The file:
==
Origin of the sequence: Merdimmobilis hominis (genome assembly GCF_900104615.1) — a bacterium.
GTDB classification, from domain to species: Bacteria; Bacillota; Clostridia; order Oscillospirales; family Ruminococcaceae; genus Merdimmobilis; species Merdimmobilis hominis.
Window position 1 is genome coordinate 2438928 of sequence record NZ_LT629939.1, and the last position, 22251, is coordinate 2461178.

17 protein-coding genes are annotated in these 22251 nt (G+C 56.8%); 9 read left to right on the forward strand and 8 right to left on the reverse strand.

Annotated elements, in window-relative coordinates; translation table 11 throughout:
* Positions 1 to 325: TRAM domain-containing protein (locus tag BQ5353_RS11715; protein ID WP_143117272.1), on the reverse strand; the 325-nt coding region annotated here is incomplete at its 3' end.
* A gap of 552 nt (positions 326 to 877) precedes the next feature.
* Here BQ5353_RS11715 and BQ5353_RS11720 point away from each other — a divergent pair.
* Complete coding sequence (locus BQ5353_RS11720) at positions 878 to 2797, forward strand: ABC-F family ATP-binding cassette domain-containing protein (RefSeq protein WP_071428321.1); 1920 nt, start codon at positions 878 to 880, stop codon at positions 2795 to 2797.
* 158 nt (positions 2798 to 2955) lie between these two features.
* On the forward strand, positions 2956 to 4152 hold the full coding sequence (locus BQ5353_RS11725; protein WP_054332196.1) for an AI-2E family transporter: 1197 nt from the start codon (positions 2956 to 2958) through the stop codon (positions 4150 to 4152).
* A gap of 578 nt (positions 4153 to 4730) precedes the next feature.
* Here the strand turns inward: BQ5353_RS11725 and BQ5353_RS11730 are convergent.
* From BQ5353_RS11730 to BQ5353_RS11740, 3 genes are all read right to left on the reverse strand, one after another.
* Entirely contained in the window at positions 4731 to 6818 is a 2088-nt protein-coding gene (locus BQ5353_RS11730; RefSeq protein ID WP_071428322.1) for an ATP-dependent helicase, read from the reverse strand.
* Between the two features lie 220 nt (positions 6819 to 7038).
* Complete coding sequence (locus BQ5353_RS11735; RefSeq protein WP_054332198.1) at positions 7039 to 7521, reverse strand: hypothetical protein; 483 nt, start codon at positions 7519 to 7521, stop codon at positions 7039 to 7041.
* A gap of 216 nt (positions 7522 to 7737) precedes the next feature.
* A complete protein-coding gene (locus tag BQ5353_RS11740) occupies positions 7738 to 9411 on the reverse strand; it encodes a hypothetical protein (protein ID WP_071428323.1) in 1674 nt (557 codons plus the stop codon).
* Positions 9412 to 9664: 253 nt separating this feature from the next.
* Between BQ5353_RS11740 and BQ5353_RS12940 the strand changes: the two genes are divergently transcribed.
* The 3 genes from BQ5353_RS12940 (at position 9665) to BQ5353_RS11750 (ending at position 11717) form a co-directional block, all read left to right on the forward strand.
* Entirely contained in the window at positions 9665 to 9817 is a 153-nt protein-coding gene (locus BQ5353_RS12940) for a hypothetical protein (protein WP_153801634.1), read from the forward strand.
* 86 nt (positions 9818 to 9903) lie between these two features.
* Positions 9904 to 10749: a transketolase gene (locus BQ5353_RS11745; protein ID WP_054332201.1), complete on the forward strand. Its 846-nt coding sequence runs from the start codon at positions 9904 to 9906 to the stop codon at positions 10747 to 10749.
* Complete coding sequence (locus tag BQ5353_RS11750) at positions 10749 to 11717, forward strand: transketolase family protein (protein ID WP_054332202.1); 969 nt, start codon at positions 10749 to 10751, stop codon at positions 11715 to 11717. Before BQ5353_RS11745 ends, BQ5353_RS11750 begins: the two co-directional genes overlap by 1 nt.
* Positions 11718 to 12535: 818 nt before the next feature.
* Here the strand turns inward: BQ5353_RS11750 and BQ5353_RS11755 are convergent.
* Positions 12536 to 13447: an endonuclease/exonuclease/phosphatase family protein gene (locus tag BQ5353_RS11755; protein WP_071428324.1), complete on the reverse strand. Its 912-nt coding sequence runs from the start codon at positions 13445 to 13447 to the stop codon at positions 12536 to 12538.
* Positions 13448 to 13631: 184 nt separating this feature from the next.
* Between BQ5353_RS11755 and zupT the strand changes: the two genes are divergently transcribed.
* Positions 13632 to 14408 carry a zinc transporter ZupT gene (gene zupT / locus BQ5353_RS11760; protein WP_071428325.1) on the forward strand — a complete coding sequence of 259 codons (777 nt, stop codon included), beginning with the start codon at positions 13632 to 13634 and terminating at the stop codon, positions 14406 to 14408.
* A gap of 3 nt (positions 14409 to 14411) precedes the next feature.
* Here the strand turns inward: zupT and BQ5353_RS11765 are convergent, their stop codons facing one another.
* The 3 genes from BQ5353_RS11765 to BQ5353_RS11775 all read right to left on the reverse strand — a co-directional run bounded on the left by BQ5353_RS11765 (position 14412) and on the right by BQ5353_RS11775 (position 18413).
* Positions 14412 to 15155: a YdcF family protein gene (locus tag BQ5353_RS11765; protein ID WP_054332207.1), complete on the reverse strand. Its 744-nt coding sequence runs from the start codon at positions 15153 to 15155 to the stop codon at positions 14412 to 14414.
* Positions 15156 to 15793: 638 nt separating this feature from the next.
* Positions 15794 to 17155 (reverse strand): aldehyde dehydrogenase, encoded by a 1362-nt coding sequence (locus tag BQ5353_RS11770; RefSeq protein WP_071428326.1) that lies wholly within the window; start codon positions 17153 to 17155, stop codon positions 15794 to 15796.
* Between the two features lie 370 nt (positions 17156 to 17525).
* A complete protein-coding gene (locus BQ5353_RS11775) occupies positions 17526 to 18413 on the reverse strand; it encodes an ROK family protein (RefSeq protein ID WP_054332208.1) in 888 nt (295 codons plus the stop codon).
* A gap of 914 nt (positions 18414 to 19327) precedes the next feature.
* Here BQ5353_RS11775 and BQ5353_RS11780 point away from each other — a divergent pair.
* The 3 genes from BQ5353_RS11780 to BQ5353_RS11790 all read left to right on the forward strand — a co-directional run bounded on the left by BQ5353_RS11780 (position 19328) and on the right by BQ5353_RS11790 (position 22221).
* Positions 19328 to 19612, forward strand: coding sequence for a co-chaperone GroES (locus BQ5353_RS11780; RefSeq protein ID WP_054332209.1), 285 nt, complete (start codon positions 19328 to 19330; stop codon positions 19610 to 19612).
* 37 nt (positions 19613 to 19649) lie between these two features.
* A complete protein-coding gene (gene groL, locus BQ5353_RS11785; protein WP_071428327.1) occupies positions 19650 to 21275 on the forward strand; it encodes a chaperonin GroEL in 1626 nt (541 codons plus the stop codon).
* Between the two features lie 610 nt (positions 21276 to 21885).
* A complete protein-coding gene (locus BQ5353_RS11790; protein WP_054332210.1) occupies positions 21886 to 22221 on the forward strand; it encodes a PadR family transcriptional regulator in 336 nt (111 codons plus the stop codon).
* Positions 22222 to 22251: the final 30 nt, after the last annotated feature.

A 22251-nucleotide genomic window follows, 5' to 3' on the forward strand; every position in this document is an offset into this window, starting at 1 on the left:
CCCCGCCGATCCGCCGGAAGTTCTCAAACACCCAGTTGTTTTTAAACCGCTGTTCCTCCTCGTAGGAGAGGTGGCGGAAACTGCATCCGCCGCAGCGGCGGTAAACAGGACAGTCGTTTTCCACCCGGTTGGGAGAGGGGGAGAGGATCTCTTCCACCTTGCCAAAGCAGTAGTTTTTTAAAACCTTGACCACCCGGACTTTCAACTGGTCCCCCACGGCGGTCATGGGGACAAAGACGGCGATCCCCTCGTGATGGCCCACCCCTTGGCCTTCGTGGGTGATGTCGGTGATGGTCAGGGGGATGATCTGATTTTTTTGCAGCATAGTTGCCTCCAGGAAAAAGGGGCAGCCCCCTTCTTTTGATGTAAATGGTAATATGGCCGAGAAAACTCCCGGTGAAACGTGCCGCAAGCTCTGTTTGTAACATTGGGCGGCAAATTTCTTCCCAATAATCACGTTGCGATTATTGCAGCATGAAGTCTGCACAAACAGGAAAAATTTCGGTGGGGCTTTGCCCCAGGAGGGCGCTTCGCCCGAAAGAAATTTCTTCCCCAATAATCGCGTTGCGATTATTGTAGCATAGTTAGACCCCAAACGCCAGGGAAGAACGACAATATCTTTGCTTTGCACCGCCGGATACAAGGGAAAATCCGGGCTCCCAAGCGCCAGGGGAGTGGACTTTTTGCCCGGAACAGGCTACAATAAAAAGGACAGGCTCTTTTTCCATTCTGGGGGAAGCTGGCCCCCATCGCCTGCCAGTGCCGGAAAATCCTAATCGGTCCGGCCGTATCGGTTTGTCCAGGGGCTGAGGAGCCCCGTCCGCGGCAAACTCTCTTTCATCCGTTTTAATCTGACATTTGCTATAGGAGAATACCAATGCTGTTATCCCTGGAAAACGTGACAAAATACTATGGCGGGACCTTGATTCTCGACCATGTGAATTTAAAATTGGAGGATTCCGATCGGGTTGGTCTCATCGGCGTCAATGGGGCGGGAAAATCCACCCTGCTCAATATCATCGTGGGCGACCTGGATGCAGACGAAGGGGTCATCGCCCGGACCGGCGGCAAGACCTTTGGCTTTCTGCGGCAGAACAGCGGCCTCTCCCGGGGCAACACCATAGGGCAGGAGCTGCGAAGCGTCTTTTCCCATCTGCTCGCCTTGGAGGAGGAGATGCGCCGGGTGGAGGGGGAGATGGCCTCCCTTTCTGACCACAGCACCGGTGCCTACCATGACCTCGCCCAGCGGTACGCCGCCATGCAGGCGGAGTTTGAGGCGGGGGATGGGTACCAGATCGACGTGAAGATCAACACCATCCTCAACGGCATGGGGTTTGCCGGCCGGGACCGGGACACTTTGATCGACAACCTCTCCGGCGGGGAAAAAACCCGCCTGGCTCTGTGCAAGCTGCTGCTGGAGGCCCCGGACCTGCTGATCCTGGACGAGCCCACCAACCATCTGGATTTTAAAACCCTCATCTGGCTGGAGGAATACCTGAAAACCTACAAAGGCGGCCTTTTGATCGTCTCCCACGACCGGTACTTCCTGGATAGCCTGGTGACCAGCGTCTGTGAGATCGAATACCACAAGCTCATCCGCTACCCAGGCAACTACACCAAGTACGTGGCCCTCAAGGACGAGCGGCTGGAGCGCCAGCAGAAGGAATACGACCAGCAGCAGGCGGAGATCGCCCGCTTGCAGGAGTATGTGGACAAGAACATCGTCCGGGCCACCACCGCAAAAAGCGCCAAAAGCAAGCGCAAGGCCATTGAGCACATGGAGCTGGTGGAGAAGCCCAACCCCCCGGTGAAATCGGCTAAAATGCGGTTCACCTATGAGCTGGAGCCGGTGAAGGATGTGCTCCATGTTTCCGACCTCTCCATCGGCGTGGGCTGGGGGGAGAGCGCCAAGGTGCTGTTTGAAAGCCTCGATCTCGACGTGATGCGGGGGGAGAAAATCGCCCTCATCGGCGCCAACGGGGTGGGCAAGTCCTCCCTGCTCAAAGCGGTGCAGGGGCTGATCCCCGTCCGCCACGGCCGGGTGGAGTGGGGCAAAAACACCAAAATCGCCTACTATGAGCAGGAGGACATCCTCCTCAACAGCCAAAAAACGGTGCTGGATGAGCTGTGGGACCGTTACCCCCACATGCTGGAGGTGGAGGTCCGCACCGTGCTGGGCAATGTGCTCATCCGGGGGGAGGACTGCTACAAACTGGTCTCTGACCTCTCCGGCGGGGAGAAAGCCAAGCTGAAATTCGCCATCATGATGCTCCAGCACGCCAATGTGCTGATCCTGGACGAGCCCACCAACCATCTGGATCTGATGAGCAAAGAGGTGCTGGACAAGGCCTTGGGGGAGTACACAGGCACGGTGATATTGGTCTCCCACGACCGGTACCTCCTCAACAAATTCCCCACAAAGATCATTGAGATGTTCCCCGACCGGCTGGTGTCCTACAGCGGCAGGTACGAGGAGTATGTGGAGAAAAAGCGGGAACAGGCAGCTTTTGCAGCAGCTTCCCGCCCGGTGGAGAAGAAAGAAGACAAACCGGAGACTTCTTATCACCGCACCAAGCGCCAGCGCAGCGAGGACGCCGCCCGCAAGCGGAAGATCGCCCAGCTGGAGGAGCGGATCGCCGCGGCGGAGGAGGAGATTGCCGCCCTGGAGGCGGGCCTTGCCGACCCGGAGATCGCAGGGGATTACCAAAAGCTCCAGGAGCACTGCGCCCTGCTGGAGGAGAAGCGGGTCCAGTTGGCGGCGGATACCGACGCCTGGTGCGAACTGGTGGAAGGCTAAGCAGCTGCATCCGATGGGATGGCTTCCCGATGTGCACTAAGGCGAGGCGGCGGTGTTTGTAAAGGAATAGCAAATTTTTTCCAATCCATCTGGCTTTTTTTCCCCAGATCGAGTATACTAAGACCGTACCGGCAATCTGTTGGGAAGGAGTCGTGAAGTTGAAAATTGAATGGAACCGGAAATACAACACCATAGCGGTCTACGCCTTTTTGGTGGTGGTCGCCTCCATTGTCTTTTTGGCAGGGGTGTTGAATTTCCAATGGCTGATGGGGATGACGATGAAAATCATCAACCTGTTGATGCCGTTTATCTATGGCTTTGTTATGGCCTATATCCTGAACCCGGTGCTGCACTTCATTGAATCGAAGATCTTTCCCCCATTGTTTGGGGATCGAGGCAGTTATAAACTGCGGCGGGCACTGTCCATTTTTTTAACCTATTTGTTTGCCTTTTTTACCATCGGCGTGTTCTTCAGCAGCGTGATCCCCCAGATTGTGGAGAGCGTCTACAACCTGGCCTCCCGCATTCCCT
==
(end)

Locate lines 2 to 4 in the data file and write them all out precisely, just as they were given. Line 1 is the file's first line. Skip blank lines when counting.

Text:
GTDB classification, from domain to species: Bacteria; Bacillota; Clostridia; order Oscillospirales; family Ruminococcaceae; genus Merdimmobilis; species Merdimmobilis hominis.
Window position 1 is genome coordinate 2438928 of sequence record NZ_LT629939.1, and the last position, 22251, is coordinate 2461178.

17 protein-coding genes are annotated in these 22251 nt (G+C 56.8%); 9 read left to right on the forward strand and 8 right to left on the reverse strand.